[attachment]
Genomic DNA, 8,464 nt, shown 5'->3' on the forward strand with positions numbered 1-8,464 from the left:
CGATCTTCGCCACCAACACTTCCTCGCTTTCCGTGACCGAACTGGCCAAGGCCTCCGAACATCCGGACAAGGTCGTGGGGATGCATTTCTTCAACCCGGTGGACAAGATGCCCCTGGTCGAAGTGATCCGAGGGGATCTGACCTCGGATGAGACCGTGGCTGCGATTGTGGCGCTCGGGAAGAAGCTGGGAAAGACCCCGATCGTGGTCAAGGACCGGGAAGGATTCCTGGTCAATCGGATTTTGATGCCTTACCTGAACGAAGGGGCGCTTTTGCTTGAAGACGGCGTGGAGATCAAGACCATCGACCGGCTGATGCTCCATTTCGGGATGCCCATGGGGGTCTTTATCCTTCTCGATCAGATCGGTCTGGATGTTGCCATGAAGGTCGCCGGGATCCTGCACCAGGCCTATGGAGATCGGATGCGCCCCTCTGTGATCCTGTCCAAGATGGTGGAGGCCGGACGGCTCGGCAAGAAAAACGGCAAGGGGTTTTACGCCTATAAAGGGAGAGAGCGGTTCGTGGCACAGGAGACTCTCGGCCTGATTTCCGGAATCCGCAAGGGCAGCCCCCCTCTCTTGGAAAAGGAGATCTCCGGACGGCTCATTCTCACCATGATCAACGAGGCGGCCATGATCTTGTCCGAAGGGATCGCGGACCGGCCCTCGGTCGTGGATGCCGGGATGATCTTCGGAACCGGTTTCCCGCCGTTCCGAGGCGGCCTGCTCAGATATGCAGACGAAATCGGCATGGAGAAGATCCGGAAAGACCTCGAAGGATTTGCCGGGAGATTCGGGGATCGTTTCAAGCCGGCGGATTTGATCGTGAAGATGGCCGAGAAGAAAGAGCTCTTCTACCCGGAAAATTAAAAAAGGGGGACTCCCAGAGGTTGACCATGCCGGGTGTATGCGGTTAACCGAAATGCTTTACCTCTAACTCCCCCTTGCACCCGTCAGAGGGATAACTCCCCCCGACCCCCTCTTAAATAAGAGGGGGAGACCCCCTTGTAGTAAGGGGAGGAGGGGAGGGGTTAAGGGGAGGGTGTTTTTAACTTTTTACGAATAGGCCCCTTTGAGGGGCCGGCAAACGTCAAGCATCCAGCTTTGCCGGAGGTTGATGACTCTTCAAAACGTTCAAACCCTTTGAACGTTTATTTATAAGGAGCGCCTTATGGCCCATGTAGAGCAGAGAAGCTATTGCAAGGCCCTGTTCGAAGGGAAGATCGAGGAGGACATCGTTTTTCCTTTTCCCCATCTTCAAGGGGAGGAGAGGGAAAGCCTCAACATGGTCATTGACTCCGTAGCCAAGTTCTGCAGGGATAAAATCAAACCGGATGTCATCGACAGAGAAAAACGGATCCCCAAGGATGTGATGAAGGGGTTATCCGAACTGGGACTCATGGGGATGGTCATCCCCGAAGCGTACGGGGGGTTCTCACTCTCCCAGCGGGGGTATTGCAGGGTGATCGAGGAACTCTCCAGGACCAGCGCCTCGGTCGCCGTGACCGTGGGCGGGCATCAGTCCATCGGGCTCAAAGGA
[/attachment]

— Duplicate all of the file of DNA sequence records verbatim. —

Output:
Genomic DNA, 8,464 nt, shown 5'->3' on the forward strand with positions numbered 1-8,464 from the left:
CGATCTTCGCCACCAACACTTCCTCGCTTTCCGTGACCGAACTGGCCAAGGCCTCCGAACATCCGGACAAGGTCGTGGGGATGCATTTCTTCAACCCGGTGGACAAGATGCCCCTGGTCGAAGTGATCCGAGGGGATCTGACCTCGGATGAGACCGTGGCTGCGATTGTGGCGCTCGGGAAGAAGCTGGGAAAGACCCCGATCGTGGTCAAGGACCGGGAAGGATTCCTGGTCAATCGGATTTTGATGCCTTACCTGAACGAAGGGGCGCTTTTGCTTGAAGACGGCGTGGAGATCAAGACCATCGACCGGCTGATGCTCCATTTCGGGATGCCCATGGGGGTCTTTATCCTTCTCGATCAGATCGGTCTGGATGTTGCCATGAAGGTCGCCGGGATCCTGCACCAGGCCTATGGAGATCGGATGCGCCCCTCTGTGATCCTGTCCAAGATGGTGGAGGCCGGACGGCTCGGCAAGAAAAACGGCAAGGGGTTTTACGCCTATAAAGGGAGAGAGCGGTTCGTGGCACAGGAGACTCTCGGCCTGATTTCCGGAATCCGCAAGGGCAGCCCCCCTCTCTTGGAAAAGGAGATCTCCGGACGGCTCATTCTCACCATGATCAACGAGGCGGCCATGATCTTGTCCGAAGGGATCGCGGACCGGCCCTCGGTCGTGGATGCCGGGATGATCTTCGGAACCGGTTTCCCGCCGTTCCGAGGCGGCCTGCTCAGATATGCAGACGAAATCGGCATGGAGAAGATCCGGAAAGACCTCGAAGGATTTGCCGGGAGATTCGGGGATCGTTTCAAGCCGGCGGATTTGATCGTGAAGATGGCCGAGAAGAAAGAGCTCTTCTACCCGGAAAATTAAAAAAGGGGGACTCCCAGAGGTTGACCATGCCGGGTGTATGCGGTTAACCGAAATGCTTTACCTCTAACTCCCCCTTGCACCCGTCAGAGGGATAACTCCCCCCGACCCCCTCTTAAATAAGAGGGGGAGACCCCCTTGTAGTAAGGGGAGGAGGGGAGGGGTTAAGGGGAGGGTGTTTTTAACTTTTTACGAATAGGCCCCTTTGAGGGGCCGGCAAACGTCAAGCATCCAGCTTTGCCGGAGGTTGATGACTCTTCAAAACGTTCAAACCCTTTGAACGTTTATTTATAAGGAGCGCCTTATGGCCCATGTAGAGCAGAGAAGCTATTGCAAGGCCCTGTTCGAAGGGAAGATCGAGGAGGACATCGTTTTTCCTTTTCCCCATCTTCAAGGGGAGGAGAGGGAAAGCCTCAACATGGTCATTGACTCCGTAGCCAAGTTCTGCAGGGATAAAATCAAACCGGATGTCATCGACAGAGAAAAACGGATCCCCAAGGATGTGATGAAGGGGTTATCCGAACTGGGACTCATGGGGATGGTCATCCCCGAAGCGTACGGGGGGTTCTCACTCTCCCAGCGGGGGTATTGCAGGGTGATCGAGGAACTCTCCAGGACCAGCGCCTCGGTCGCCGTGACCGTGGGCGGGCATCAGTCCATCGGGCTCAAAGGA